Looking upon the Jews when groaning under such a power; their armies vanquished; the flower of their country cut off by the sword; their fortresses reduced; their cities in ashes; their land ravaged; their temple and worship destroyed, and the remnant of the nation led in chains to a foreign land; who would have thought that in a few years, these cities and this temple should rise again from their ruins, and a people so totally enslaved and widely dispersed be restored to their rights and possessions, their laws and institutions; peace, liberty and plenty daily augmenting their numbers, and lighting up the face of joy through their whole land; while the haughty empire of Babylon, from which they had suffered so much, should set to rise no more! Such, however, were the decrees of heaven; such the predictions of the inspired prophets; and such the event.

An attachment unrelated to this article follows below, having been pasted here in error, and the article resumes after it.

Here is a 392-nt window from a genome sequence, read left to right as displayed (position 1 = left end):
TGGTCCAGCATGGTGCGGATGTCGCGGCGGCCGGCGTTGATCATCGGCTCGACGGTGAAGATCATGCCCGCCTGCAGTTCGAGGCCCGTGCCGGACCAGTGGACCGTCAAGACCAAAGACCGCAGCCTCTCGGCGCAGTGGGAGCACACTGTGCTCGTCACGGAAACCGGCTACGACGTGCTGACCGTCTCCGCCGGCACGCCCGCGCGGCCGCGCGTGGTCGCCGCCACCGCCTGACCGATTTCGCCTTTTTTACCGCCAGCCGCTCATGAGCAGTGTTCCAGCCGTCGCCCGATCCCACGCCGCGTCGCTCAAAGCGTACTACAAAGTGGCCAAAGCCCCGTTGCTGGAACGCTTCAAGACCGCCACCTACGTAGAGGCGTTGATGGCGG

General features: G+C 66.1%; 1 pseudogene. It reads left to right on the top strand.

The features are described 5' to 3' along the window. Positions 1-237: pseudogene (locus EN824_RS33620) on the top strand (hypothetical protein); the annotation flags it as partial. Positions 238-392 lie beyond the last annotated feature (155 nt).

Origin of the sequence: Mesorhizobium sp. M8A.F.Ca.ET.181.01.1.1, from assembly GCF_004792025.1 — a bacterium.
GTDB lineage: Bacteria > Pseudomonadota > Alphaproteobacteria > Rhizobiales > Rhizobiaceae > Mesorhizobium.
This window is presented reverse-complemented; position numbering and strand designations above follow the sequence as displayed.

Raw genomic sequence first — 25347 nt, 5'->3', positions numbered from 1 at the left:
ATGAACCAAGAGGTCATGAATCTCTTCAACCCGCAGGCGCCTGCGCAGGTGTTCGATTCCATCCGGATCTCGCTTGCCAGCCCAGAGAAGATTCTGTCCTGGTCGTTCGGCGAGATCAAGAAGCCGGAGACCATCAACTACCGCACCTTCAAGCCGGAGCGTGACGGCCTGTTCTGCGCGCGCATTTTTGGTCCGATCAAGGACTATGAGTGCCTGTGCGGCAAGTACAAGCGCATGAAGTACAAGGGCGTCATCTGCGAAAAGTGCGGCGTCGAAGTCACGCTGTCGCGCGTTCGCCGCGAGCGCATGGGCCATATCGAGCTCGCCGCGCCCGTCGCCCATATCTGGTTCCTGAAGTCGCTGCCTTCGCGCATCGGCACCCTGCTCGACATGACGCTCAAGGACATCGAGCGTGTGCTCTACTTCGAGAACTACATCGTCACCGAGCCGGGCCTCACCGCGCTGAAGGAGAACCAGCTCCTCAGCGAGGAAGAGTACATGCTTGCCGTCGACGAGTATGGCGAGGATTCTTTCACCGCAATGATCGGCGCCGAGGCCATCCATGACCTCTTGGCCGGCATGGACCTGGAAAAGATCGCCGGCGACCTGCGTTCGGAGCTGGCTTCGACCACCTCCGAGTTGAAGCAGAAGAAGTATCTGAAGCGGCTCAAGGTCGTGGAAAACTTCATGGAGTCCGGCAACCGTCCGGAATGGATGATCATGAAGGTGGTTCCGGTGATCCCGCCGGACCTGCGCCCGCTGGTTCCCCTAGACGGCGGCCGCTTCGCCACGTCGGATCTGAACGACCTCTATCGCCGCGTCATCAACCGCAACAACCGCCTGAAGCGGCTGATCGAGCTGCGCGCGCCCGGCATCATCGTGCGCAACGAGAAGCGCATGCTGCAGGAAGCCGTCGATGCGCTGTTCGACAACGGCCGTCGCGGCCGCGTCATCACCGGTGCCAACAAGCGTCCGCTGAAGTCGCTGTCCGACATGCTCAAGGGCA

Thus saith the Lord of Hosts, I will break his yoke from off thy neck, and will burst thy bonds, and strangers shall no more serve themselves of thee; but thou shalt serve the Lord thy God: and the city shall be builded upon her own heap, and they shall come and sing in the height of Zion: And fields shall be bought in this land whereof ye say it is desolate, it is given into the hand of the Chaldeans—men shall buy fields for money. And they that devour thee shall be devoured; and they that spoil thee shall be a spoil. And out of Judah shall proceed thanksgiving and the voice of them that make merry: and I will multiply them and they shall not be few; I will also glorify them and they shall not be small. Their children also shall be as aforetime, and their congregation, their religious and civil assemblies, shall be established before me: and I will punish all that oppress them: and their Nobles shall be of themselves, and their Governor shall proceed from the midst of them, and I will cause him to draw near, and he shall approach unto me.